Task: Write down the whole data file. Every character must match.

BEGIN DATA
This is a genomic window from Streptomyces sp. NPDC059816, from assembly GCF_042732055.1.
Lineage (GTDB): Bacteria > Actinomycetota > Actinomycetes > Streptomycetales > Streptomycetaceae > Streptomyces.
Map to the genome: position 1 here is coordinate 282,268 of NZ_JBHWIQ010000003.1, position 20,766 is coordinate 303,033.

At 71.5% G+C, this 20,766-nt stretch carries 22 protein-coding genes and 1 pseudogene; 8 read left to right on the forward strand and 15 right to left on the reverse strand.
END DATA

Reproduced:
This is a genomic window from Streptomyces sp. NPDC059816, from assembly GCF_042732055.1.
Lineage (GTDB): Bacteria > Actinomycetota > Actinomycetes > Streptomycetales > Streptomycetaceae > Streptomyces.
Map to the genome: position 1 here is coordinate 282,268 of NZ_JBHWIQ010000003.1, position 20,766 is coordinate 303,033.

At 71.5% G+C, this 20,766-nt stretch carries 22 protein-coding genes and 1 pseudogene; 8 read left to right on the forward strand and 15 right to left on the reverse strand.